Arbor day grade by grade

school children file forth teachers in tow to

sit on the little brick wall at the school door, meet again

grandparents in the role of Block Island Gardeners.


And do the children taller since last year, changed

remember what Arbor Day is? Hands shoot up, eyes

squint in eastern sun. Some teachers towed

have approached this day in classrooms, explored

its roots, asked students benefits of trees.


Shade, food, furniture, places to climb, tennis

rackets, fishing poles, home to birds, list endless and children

keen in knowledge of trees. And the red maple from last year, how

did it do? Mulling, a glance at toes, so long

ago, Dad mowed, deer ate, or not quite sure,


and class by class, smiling gardeners take from their treasury

and hand to hand as students file back bestow

on every child a tree, and every teacher, and the principal, and superintendent, and still

there are abundant trees.


This year not tree but shrub, forsythia with stout roots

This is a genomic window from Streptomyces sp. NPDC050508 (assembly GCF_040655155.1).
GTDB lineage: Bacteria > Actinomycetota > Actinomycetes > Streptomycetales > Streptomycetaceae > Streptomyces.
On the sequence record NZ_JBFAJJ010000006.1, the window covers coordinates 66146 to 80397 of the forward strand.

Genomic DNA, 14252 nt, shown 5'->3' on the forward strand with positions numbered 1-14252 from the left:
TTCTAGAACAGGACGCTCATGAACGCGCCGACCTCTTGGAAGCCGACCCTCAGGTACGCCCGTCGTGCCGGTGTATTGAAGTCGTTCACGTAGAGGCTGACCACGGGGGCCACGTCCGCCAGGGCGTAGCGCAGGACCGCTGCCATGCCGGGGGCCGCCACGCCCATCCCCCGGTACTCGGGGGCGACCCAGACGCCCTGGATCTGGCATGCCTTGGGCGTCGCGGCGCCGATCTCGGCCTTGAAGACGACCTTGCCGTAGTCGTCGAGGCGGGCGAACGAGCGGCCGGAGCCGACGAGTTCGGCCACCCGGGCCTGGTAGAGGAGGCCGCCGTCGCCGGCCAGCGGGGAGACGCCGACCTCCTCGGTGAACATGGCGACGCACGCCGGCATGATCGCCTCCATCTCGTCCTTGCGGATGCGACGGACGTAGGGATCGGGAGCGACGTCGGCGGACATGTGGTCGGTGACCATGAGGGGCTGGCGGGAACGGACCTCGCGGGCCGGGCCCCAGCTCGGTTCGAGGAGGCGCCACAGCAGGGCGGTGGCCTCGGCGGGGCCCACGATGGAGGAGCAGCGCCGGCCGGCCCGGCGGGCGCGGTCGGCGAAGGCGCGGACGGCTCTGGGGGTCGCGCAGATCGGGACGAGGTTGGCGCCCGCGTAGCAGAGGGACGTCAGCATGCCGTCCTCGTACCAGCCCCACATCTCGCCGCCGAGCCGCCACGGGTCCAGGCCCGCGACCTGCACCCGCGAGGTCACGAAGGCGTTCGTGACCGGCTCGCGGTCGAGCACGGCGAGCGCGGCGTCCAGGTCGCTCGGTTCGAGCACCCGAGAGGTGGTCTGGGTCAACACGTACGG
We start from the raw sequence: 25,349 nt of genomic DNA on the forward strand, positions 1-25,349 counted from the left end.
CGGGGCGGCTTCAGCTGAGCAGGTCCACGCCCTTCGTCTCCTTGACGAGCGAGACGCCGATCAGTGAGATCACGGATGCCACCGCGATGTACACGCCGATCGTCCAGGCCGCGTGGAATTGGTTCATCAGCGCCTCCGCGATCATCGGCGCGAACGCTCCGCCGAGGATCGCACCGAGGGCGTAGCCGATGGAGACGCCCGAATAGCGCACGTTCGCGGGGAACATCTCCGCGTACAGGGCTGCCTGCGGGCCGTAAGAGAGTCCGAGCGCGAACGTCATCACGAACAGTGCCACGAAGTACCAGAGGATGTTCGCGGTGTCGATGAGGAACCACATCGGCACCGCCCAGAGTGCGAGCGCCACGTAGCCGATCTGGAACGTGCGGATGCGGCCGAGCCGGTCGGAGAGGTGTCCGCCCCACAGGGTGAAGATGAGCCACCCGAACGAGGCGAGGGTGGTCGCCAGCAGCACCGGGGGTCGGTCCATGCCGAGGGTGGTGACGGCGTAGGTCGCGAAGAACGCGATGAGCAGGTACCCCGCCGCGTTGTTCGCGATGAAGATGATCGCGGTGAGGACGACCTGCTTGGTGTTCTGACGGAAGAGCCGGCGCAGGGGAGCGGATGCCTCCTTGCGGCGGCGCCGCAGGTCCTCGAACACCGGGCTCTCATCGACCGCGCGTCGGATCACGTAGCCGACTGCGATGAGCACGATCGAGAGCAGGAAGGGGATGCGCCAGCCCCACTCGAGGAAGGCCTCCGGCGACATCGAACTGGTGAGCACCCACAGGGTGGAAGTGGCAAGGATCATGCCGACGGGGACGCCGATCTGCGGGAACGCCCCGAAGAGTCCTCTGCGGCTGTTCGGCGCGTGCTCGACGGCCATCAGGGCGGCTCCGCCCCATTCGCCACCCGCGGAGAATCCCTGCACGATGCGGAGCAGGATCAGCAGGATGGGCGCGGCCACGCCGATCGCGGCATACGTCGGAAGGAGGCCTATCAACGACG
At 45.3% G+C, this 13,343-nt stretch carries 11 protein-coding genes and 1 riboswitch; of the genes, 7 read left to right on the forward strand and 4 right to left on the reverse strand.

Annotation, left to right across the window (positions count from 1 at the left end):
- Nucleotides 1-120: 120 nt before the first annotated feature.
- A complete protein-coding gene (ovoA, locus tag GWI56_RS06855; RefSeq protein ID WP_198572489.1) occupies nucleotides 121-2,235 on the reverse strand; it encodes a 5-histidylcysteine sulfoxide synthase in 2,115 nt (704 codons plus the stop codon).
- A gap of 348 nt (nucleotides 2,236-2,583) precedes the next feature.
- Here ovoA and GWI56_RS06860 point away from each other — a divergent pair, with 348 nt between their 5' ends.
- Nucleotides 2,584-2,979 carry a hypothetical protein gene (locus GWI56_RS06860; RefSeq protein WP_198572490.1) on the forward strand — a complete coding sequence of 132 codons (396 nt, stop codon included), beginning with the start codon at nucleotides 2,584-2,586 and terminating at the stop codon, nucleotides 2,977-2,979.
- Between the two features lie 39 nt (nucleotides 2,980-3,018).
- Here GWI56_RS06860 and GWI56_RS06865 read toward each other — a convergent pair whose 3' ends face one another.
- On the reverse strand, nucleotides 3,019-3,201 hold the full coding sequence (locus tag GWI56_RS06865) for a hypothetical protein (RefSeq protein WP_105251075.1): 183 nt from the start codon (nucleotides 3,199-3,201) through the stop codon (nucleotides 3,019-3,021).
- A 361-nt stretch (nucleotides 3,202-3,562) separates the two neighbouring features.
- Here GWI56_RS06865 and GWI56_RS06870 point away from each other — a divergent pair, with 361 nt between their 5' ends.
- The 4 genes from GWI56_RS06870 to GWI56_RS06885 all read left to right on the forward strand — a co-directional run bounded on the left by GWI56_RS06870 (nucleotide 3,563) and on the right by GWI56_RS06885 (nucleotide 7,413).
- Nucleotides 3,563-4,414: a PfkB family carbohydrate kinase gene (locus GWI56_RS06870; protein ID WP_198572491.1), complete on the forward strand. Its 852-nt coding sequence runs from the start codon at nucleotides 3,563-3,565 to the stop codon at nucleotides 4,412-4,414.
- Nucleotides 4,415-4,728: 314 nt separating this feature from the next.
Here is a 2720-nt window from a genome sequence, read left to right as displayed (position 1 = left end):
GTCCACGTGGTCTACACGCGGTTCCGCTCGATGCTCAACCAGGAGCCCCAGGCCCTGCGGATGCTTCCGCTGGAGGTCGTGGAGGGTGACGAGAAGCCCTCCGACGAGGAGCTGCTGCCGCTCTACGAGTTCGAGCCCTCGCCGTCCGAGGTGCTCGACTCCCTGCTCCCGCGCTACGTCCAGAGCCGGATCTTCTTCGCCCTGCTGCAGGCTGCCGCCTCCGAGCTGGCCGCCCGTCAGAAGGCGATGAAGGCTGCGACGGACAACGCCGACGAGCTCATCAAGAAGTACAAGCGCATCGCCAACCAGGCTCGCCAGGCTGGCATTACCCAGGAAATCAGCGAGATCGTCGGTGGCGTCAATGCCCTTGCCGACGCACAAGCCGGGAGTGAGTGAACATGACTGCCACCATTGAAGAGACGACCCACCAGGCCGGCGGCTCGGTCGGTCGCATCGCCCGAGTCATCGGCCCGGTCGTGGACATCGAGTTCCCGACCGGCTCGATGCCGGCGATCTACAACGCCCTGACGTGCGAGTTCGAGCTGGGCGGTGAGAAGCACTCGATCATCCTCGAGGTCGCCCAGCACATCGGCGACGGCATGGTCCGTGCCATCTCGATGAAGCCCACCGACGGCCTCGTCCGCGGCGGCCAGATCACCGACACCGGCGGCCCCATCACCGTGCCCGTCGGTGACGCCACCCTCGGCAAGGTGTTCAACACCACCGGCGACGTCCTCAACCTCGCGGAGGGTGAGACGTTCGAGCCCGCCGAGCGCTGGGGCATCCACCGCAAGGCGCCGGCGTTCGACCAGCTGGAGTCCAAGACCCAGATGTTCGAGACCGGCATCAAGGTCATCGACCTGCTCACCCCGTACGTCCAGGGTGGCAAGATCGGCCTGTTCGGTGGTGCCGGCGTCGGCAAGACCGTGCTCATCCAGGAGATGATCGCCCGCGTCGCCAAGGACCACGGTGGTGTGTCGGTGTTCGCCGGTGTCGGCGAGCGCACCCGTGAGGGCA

splaying wand-like branches. Unloved by deer, hardy.

A plant to wrap a fist around, a plant

everyone knows. And with each plant a stake, bright

orange to ward off mowers. “Way cool” from students, and

teachers counsel carrying sticks low, below

all eyes, and gardeners counsel

immediate planting, water.


And afterward still forsythia and wouldn’t you like, take one and

well I’d love one.

Easy hole to dig, easy bucket

of water to carry and the unforeseen forsythia

waves near its orange stake in grass

wound around by driveway. To welcome. And allowed

to be unpruned, a golden tree.


— Frances Huggard Migliaccio